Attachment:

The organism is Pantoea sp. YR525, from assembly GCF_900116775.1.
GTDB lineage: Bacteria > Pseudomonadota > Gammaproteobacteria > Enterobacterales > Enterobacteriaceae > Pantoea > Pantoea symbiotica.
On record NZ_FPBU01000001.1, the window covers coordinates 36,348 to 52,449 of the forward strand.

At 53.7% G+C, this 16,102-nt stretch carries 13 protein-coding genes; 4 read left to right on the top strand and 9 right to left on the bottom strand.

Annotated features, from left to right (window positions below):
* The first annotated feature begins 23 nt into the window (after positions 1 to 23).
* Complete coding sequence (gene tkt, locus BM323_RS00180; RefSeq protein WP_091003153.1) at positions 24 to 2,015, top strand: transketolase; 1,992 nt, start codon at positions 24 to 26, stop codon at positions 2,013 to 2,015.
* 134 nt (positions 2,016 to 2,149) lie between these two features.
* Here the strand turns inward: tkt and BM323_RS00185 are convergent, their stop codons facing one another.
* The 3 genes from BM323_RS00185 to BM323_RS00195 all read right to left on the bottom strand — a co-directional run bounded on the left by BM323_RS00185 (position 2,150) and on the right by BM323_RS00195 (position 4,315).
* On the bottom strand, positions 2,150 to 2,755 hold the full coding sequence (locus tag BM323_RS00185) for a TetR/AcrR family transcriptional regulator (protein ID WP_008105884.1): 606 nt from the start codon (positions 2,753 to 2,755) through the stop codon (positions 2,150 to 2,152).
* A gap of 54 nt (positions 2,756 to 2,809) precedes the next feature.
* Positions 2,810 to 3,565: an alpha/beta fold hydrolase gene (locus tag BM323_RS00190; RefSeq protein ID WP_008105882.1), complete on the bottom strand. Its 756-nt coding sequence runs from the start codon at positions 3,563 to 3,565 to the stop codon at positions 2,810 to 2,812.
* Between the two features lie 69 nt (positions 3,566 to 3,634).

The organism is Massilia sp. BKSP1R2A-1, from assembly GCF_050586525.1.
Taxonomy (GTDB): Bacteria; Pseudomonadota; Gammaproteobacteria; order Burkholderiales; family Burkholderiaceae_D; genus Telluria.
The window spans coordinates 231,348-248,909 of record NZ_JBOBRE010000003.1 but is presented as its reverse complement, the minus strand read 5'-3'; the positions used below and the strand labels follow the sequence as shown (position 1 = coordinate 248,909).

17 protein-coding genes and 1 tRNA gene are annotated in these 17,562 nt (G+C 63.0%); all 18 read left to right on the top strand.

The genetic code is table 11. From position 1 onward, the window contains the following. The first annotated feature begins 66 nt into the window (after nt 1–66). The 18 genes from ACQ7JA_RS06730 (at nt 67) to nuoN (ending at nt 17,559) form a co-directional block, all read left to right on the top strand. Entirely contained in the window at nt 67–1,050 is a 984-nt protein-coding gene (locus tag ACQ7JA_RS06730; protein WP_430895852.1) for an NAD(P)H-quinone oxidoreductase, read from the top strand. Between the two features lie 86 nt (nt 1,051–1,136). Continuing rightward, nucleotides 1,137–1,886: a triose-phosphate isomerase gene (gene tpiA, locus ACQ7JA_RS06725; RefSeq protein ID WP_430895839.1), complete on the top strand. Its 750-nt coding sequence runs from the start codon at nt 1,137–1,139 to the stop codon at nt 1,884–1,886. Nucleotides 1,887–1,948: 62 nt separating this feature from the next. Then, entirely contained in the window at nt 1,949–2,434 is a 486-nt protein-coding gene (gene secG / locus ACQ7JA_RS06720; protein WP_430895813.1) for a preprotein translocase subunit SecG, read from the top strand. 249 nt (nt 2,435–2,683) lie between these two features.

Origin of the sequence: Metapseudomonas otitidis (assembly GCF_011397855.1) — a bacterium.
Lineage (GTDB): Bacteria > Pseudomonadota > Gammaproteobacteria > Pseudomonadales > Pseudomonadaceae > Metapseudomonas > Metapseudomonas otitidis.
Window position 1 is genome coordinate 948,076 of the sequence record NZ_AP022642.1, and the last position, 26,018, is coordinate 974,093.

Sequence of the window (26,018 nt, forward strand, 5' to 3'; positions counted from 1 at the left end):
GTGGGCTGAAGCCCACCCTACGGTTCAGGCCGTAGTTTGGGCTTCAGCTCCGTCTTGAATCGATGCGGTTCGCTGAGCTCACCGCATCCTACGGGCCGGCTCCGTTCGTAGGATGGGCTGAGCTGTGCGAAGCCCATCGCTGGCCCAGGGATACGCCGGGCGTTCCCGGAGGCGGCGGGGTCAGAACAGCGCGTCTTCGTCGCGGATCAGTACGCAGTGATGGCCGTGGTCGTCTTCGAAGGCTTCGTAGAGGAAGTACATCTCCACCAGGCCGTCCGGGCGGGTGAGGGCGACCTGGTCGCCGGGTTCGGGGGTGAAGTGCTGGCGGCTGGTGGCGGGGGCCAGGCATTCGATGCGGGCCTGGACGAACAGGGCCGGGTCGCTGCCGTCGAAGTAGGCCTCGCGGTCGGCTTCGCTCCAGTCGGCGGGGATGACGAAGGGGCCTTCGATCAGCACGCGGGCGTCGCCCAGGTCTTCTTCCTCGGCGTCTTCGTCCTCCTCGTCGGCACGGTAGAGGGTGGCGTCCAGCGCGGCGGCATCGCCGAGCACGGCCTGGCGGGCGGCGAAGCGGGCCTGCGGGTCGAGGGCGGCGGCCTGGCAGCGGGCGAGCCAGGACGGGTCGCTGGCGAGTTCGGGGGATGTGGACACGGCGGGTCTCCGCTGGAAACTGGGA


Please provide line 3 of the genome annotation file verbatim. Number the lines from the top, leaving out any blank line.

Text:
On record NZ_FPBU01000001.1, the window covers coordinates 36,348 to 52,449 of the forward strand.